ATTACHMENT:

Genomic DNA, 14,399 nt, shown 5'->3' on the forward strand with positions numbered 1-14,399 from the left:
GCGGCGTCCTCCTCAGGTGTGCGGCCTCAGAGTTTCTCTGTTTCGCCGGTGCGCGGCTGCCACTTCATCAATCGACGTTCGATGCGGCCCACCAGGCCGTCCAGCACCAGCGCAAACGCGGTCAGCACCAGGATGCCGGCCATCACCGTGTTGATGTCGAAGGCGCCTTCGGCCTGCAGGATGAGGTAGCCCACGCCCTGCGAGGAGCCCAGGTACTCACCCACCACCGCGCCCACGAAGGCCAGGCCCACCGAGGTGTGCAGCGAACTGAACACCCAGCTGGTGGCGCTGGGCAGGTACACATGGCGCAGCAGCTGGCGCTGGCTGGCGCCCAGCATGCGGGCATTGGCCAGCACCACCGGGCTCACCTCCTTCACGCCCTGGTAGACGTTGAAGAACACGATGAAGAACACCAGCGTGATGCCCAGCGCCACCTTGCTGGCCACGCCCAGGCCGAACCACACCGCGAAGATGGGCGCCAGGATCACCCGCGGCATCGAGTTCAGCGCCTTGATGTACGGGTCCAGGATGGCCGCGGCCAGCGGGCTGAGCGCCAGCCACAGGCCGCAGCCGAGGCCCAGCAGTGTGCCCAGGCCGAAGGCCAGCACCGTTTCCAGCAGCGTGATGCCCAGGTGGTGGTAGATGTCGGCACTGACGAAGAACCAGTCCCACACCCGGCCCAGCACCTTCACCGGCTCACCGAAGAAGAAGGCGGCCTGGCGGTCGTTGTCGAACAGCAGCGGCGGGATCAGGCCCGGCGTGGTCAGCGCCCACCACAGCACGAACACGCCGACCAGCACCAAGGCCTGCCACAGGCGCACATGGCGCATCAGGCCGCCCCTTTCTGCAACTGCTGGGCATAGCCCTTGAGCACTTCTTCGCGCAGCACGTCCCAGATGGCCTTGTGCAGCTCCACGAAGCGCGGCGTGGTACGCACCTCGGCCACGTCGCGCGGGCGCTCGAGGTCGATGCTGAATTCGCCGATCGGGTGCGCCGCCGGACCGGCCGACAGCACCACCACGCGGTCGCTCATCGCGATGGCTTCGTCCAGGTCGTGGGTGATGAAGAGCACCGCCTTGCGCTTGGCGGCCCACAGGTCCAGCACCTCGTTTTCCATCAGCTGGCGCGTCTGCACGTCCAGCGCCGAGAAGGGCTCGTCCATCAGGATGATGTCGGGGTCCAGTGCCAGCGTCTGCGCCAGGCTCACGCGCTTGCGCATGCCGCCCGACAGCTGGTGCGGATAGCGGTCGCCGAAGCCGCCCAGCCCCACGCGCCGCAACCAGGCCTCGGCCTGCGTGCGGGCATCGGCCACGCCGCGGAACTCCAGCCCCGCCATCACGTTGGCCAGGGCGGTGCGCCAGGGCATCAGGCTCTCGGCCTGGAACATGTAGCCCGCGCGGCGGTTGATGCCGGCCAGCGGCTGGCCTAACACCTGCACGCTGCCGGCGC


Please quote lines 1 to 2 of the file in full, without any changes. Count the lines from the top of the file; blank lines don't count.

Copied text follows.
Genomic DNA, 14,399 nt, shown 5'->3' on the forward strand with positions numbered 1-14,399 from the left:
GCGGCGTCCTCCTCAGGTGTGCGGCCTCAGAGTTTCTCTGTTTCGCCGGTGCGCGGCTGCCACTTCATCAATCGACGTTCGATGCGGCCCACCAGGCCGTCCAGCACCAGCGCAAACGCGGTCAGCACCAGGATGCCGGCCATCACCGTGTTGATGTCGAAGGCGCCTTCGGCCTGCAGGATGAGGTAGCCCACGCCCTGCGAGGAGCCCAGGTACTCACCCACCACCGCGCCCACGAAGGCCAGGCCCACCGAGGTGTGCAGCGAACTGAACACCCAGCTGGTGGCGCTGGGCAGGTACACATGGCGCAGCAGCTGGCGCTGGCTGGCGCCCAGCATGCGGGCATTGGCCAGCACCACCGGGCTCACCTCCTTCACGCCCTGGTAGACGTTGAAGAACACGATGAAGAACACCAGCGTGATGCCCAGCGCCACCTTGCTGGCCACGCCCAGGCCGAACCACACCGCGAAGATGGGCGCCAGGATCACCCGCGGCATCGAGTTCAGCGCCTTGATGTACGGGTCCAGGATGGCCGCGGCCAGCGGGCTGAGCGCCAGCCACAGGCCGCAGCCGAGGCCCAGCAGTGTGCCCAGGCCGAAGGCCAGCACCGTTTCCAGCAGCGTGATGCCCAGGTGGTGGTAGATGTCGGCACTGACGAAGAACCAGTCCCACACCCGGCCCAGCACCTTCACCGGCTCACCGAAGAAGAAGGCGGCCTGGCGGTCGTTGTCGAACAGCAGCGGCGGGATCAGGCCCGGCGTGGTCAGCGCCCACCACAGCACGAACACGCCGACCAGCACCAAGGCCTGCCACAGGCGCACATGGCGCATCAGGCCGCCCCTTTCTGCAACTGCTGGGCATAGCCCTTGAGCACTTCTTCGCGCAGCACGTCCCAGATGGCCTTGTGCAGCTCCACGAAGCGCGGCGTGGTACGCACCTCGGCCACGTCGCGCGGGCGCTCGAGGTCGATGCTGAATTCGCCGATCGGGTGCGCCGCCGGACCGGCCGACAGCACCACCACGCGGTCGCTCATCGCGATGGCTTCGTCCAGGTCGTGGGTGATGAAGAGCACCGCCTTGCGCTTGGCGGCCCACAGGTCCAGCACCTCGTTTTCCATCAGCTGGCGCGTCTGCACGTCCAGCGCCGAGAAGGGCTCGTCCATCAGGATGATGTCGGGGTCCAGTGCCAGCGTCTGCGCCAGGCTCACGCGCTTGCGCATGCCGCCCGACAGCTGGTGCGGATAGCGGTCGCCGAAGCCGCCCAGCCCCACGCGCCGCAACCAGGCCTCGGCCTGCGTGCGGGCATCGGCCACGCCGCGGAACTCCAGCCCCGCCATCACGTTGGCCAGGGCGGTGCGCCAGGGCATCAGGCTCTCGGCCTGGAACATGTAGCCCGCGCGGCGGTTGATGCCGGCCAGCGGCTGGCCTAACACCTGCACGCTGCCGGCGC